Second road trip of the year, and this one was different than any I have taken before.
Wait for it…
I went with my fiancé!!
Meet Mary Martini. We are planning on getting married on August 10th this year, and celebrating with a cruise to Alaska. That will be a trip with lots of pics I am sure.
And now I also have a whole bunch of new genealogy work to do. I will have to live to my 90’s to get it all done, if genealogy research can ever get done.
On this trip we visited Chris, Lia and Emma and had a great time and watched Emma play a great soccer game. Then traveled to PA to see Brian, Amy and Sammy for another great time and to watch Sammy play baseball (and break his hand in the process). Then traveled to Virginia to spend some quality time with Stephanie and Steven, along with Steven’s parents. Then back to Columbus for a night and finished the trip off with a visit to see Ron and Pat Guoan and Bill and Judy Black, including a rousing game of 6 player Sequence, and on the morning we headed home we stopped and visited Anna Mae Wires along with Rick and Norma.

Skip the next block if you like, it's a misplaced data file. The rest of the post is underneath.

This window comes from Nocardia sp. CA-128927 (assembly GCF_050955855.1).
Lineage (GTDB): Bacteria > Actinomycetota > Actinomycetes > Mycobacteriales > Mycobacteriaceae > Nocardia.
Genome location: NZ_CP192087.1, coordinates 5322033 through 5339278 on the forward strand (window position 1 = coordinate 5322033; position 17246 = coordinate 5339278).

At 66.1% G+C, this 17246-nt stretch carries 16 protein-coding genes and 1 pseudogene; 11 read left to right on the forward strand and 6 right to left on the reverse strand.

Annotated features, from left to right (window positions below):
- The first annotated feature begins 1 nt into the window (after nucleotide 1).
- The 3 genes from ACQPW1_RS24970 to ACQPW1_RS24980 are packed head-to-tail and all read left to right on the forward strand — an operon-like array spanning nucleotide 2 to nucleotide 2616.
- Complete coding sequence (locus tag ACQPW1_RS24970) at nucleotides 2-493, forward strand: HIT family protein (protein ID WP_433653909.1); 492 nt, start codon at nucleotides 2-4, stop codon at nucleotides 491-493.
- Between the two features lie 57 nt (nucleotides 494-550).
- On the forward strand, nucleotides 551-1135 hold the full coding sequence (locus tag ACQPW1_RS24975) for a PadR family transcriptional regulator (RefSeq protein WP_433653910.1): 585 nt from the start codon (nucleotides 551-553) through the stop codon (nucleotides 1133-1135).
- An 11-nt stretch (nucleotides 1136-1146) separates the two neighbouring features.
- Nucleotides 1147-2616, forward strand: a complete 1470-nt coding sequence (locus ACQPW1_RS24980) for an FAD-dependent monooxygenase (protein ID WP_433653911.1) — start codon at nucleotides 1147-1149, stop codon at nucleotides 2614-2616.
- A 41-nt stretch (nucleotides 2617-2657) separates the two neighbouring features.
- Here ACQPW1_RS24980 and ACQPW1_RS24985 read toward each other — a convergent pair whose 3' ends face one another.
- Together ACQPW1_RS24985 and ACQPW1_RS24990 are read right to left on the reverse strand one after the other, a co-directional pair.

We visited a prison in Mansfield Ohio where they filmed Shawshank Redemption.
We visited the Indian Echo Caverns in Pennsylvania.
And up to the Star in Roanoke (after visiting Black Dog Salvage).
Short road trip with Mary Martini over to visit her sister and family in Holton, Michigan. First we visited the Frederick Meijer sculpture gardens and butterfly exhibit in Grand Rapids. We were greeted by the Michigan marching band (see pic below). Of course later that evening we also had to endure Michigan getting smoked by Villanova.
My personal favorite
On Tuesday we visited the White River Light House and museum (not open yet unfortunately) before heading back home through a beautiful cold, rainy and snowy day in April.